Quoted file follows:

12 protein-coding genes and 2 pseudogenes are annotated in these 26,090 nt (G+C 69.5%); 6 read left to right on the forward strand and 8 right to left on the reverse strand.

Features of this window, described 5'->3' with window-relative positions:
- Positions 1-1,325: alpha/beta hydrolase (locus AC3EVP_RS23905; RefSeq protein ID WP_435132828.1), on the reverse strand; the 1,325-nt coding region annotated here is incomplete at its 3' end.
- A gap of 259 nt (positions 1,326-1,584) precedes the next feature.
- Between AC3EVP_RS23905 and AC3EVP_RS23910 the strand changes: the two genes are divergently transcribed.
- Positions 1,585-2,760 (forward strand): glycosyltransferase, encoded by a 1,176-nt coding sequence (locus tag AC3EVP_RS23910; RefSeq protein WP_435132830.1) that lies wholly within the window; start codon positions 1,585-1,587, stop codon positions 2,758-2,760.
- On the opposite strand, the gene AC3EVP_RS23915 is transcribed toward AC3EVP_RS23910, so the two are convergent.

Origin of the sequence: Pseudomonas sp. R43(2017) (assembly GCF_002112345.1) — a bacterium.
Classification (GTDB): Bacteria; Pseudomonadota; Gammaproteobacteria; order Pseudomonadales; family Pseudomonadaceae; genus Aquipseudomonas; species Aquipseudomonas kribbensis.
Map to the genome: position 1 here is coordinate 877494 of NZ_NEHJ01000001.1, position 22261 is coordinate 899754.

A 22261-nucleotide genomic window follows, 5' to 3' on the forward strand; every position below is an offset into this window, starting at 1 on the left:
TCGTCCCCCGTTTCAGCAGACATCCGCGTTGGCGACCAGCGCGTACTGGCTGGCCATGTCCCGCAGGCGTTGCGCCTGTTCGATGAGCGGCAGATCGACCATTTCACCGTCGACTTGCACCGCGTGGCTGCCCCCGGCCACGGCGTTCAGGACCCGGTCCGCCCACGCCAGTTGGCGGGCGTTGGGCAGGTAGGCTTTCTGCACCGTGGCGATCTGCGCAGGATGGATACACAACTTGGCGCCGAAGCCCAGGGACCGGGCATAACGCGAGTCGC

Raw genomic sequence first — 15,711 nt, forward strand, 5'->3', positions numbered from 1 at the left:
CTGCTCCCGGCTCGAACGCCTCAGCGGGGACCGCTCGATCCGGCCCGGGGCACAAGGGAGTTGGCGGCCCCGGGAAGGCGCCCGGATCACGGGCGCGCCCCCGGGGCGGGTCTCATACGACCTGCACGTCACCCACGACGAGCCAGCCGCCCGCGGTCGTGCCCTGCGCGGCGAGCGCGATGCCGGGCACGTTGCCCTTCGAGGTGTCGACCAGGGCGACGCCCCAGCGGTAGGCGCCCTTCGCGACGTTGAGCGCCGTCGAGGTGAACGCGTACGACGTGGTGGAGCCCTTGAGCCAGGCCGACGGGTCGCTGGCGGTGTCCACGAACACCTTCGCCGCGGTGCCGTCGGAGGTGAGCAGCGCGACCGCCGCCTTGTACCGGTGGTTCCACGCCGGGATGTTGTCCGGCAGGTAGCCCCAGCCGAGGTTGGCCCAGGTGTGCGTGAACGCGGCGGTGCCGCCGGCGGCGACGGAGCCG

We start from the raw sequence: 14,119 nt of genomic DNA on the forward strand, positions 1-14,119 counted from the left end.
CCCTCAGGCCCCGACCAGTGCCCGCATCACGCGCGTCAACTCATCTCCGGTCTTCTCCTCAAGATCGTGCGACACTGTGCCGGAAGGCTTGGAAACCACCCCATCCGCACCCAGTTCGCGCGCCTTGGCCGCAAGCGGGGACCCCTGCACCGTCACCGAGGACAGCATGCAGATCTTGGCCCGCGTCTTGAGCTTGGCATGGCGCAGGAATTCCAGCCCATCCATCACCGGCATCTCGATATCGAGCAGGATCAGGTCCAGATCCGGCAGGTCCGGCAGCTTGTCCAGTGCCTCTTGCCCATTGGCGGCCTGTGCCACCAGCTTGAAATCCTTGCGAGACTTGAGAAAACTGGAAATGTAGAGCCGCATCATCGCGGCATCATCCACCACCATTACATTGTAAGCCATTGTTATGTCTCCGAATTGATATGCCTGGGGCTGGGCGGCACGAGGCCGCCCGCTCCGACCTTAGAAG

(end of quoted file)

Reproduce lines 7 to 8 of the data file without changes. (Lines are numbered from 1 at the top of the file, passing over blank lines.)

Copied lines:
- On the opposite strand, the gene AC3EVP_RS23915 is transcribed toward AC3EVP_RS23910, so the two are convergent.

Origin of the sequence: Pseudomonas sp. R43(2017) (assembly GCF_002112345.1) — a bacterium.